Elicitation

In the spy trade, elicitation is the term applied to subtle extraction of information during an apparently normal and innocent conversation. Most intelligence operatives are well trained to take advantage of professional or social opportunities to interact with persons who have access to classified or other protected information.

Conducted by a skillful intelligence collector, elicitation appears to be normal social or professional conversation and can occur anywhere – in a restaurant, at a conference, or during a visit to one’s home. But it is conversation with a purpose, to collect information about your work or to collect assessment information about you or your colleagues.

Elicitation may involve a cover story or pretext to explain why certain questions are being asked. Some elicitation efforts can be pretty aggressive, imaginative, or involve extensive planning. For example: A professor from a south Asian country was teaching a night class in business administration at a Maryland university. In one assignment, her students were assigned a term paper on the company where they worked. One student reported to the FBI that her paper was returned by the professor three times. On each occasion the professor asked for more details on the company. The student became concerned when the directed expansion of the assignment began to involve sensitive, possibly proprietary information.1

For the foreign intelligence operative in the United States, one attraction of elicitation as an intelligence-collection technique is that it is a very low risk activity. It is hard for the target to recognize as an intelligence collection technique and easy to deny any intentional wrongdoing. It is just a pleasant conversation among colleagues or friends.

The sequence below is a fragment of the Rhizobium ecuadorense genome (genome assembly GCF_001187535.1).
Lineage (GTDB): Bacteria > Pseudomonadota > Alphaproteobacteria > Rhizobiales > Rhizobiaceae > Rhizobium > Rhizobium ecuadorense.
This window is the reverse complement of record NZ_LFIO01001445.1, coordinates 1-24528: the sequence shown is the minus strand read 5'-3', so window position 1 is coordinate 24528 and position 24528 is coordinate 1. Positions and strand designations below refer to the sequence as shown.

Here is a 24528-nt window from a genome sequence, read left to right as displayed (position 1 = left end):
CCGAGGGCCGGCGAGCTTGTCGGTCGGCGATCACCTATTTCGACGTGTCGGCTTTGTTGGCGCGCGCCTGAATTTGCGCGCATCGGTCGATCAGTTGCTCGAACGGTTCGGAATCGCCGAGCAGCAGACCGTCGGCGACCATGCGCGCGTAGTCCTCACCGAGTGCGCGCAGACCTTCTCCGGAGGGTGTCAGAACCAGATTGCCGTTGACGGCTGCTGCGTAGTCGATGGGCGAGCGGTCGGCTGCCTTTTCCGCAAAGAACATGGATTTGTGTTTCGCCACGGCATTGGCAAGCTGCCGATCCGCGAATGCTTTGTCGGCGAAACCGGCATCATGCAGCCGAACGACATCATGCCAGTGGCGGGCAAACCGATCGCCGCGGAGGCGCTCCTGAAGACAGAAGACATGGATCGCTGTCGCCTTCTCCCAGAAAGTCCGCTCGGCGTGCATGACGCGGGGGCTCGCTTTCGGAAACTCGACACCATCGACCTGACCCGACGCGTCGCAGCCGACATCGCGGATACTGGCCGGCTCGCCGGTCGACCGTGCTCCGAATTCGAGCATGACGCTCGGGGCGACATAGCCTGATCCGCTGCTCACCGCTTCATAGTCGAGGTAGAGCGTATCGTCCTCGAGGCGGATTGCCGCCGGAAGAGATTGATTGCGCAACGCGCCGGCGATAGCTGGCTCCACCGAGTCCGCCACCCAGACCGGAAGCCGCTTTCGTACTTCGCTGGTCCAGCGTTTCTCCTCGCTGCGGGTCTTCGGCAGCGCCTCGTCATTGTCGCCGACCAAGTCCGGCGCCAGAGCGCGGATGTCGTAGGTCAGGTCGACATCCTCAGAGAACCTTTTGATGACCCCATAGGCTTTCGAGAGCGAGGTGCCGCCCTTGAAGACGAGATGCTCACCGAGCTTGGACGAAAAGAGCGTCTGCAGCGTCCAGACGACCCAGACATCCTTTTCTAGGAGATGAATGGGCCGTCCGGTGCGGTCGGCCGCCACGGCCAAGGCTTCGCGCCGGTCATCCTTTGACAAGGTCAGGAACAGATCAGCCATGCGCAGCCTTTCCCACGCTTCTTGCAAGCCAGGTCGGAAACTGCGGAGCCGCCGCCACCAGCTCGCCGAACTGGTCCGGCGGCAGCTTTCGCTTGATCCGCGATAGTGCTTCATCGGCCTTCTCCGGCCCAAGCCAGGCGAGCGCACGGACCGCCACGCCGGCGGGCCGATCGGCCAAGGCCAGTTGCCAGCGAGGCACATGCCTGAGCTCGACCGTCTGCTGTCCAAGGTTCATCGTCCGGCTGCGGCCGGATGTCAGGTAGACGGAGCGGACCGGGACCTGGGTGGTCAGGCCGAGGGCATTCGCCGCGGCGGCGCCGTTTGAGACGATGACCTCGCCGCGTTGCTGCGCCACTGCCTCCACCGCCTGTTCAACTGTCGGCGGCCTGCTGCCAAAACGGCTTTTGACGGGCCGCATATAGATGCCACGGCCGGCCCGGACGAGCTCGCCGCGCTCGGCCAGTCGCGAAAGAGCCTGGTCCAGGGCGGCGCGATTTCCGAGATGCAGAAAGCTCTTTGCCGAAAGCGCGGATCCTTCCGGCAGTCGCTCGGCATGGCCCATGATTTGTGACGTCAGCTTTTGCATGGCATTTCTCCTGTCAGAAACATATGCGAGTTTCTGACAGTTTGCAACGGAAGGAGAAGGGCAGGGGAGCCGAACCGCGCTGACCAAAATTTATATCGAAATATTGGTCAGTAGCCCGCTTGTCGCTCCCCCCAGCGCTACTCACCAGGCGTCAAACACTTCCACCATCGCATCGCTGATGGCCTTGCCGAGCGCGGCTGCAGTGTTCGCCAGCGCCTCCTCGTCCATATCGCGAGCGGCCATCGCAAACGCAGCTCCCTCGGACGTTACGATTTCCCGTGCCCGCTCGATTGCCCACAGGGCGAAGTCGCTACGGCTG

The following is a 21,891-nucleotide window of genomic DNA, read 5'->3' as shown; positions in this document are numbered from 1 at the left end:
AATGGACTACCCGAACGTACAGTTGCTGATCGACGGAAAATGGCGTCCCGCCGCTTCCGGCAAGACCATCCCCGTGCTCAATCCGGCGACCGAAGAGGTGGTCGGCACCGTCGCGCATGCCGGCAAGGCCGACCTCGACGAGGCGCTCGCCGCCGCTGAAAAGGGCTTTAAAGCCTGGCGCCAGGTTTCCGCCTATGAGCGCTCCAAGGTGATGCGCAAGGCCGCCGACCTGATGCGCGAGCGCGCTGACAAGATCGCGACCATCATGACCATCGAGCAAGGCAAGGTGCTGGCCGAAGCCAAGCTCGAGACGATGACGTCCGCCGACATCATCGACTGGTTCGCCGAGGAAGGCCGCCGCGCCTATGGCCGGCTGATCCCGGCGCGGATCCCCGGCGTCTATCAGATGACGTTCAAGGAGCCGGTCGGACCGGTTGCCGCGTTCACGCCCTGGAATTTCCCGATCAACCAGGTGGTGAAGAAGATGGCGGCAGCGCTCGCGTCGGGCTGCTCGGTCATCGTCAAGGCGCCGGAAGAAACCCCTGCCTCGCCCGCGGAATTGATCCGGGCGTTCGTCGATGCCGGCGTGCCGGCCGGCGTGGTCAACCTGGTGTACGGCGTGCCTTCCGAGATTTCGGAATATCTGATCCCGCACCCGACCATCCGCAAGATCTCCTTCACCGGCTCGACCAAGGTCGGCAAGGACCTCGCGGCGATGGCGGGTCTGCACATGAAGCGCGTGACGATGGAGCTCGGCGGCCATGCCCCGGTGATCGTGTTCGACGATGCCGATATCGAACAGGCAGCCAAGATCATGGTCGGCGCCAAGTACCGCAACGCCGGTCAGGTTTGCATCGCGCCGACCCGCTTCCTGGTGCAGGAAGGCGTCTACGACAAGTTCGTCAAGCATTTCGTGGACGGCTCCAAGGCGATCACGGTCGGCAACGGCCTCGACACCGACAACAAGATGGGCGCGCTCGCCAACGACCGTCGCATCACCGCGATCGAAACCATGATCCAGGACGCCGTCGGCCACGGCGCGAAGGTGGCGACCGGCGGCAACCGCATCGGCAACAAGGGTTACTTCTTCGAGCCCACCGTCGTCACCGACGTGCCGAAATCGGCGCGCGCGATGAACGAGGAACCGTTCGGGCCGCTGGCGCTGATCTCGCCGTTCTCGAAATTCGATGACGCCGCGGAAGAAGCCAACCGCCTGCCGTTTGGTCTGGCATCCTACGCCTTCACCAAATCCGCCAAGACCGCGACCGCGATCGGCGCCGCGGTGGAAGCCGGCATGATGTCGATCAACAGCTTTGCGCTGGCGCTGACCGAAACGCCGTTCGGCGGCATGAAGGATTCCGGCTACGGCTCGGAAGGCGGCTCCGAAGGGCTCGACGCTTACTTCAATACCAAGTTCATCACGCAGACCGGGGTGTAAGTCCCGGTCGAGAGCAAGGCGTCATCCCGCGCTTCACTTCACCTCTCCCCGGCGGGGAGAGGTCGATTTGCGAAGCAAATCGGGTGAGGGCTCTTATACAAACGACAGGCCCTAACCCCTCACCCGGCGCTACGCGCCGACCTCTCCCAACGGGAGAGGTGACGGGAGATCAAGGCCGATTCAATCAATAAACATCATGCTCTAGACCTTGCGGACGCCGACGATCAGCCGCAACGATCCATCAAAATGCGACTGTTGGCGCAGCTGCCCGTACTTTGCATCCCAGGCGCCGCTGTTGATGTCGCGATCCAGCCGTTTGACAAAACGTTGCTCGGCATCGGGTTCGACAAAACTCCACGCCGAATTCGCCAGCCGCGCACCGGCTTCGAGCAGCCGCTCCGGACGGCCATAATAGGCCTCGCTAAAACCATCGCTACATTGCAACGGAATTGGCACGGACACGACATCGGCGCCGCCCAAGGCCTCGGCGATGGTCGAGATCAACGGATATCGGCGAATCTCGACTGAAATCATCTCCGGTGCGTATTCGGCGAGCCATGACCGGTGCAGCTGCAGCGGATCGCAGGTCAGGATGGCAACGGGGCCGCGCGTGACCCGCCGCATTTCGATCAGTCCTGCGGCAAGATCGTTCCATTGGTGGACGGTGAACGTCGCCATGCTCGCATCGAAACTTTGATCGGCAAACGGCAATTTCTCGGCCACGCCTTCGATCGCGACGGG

Another attraction is that it often works. Through elicitation, intelligence collectors may confirm or expand their knowledge of a sensitive program or may gain clearer insight into a person’s potential susceptibility to recruitment.

bullet  As an intelligence technique, elicitation exploits several fundamental aspects of human nature:

  • Most of us want to be polite and helpful, so we answer questions even from relative strangers.
  • We want to appear well-informed about our professional specialty, so we may be tempted to say more than we should.
  • We want to be appreciated, and to feel that we are doing something important and useful. As a result, we often talk more expansively in response to praise about the value or importance of our work.
  • As open and honest people, we are often reluctant to withhold information, lie, or be suspicious of others’ motives.

Testing willingness to talk about matters of intelligence interest is one step on the road to recruitment discussed in How Do I Know When I'm Being Targeted and Assessed? If you provide useful information once, you may be considered a "developmental contact." If you do so regularly, you may be classified as a "trusted source."

You should feel free to expand your professional and personal horizons by meeting with foreign colleagues, as long as you keep in mind that not everyone you meet has the best intentions. Follow these rules when talking with foreign colleagues:

  • Never talk about your personal problems, or about the personal problems or weaknesses of an American colleague. Such information may be exactly what the other side is looking for.
  • If the conversation is moving into a sensitive area, change the subject or simply ignore any improper question. You are not obliged to tell anyone any information they are not authorized to know.
  • To discourage someone who seems to be too pushy about discussing sensitive information or arranging a private meeting with you, state that you would have to clear this with your security office. That is the last thing an intelligence operative wants to hear. It usually causes him/her to back off immediately, as no intelligence operative wants the FBI or CIA to become aware of their contact with you.

Reference
1. Rusty Capps, "The Spy Who Came to Work," Security Management, February 1997.

 

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